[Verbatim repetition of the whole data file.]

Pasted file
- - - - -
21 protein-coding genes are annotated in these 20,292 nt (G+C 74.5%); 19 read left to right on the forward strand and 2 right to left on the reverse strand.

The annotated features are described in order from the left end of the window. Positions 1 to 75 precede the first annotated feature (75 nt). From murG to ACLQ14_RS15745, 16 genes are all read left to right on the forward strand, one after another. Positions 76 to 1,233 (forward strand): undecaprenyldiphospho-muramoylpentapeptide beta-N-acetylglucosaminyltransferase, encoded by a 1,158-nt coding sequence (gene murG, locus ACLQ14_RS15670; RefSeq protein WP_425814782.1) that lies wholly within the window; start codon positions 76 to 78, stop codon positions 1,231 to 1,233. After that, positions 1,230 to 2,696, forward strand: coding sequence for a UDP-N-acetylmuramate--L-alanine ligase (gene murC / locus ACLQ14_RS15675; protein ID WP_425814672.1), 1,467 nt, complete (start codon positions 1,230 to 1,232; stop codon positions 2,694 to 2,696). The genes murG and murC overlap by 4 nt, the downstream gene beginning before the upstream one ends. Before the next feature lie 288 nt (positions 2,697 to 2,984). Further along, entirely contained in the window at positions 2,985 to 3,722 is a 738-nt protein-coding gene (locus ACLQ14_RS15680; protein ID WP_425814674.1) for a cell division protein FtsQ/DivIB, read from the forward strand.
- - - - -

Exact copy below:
21 protein-coding genes are annotated in these 20,292 nt (G+C 74.5%); 19 read left to right on the forward strand and 2 right to left on the reverse strand.

The annotated features are described in order from the left end of the window. Positions 1 to 75 precede the first annotated feature (75 nt). From murG to ACLQ14_RS15745, 16 genes are all read left to right on the forward strand, one after another. Positions 76 to 1,233 (forward strand): undecaprenyldiphospho-muramoylpentapeptide beta-N-acetylglucosaminyltransferase, encoded by a 1,158-nt coding sequence (gene murG, locus ACLQ14_RS15670; RefSeq protein WP_425814782.1) that lies wholly within the window; start codon positions 76 to 78, stop codon positions 1,231 to 1,233. After that, positions 1,230 to 2,696, forward strand: coding sequence for a UDP-N-acetylmuramate--L-alanine ligase (gene murC / locus ACLQ14_RS15675; protein ID WP_425814672.1), 1,467 nt, complete (start codon positions 1,230 to 1,232; stop codon positions 2,694 to 2,696). The genes murG and murC overlap by 4 nt, the downstream gene beginning before the upstream one ends. Before the next feature lie 288 nt (positions 2,697 to 2,984). Further along, entirely contained in the window at positions 2,985 to 3,722 is a 738-nt protein-coding gene (locus ACLQ14_RS15680; protein ID WP_425814674.1) for a cell division protein FtsQ/DivIB, read from the forward strand.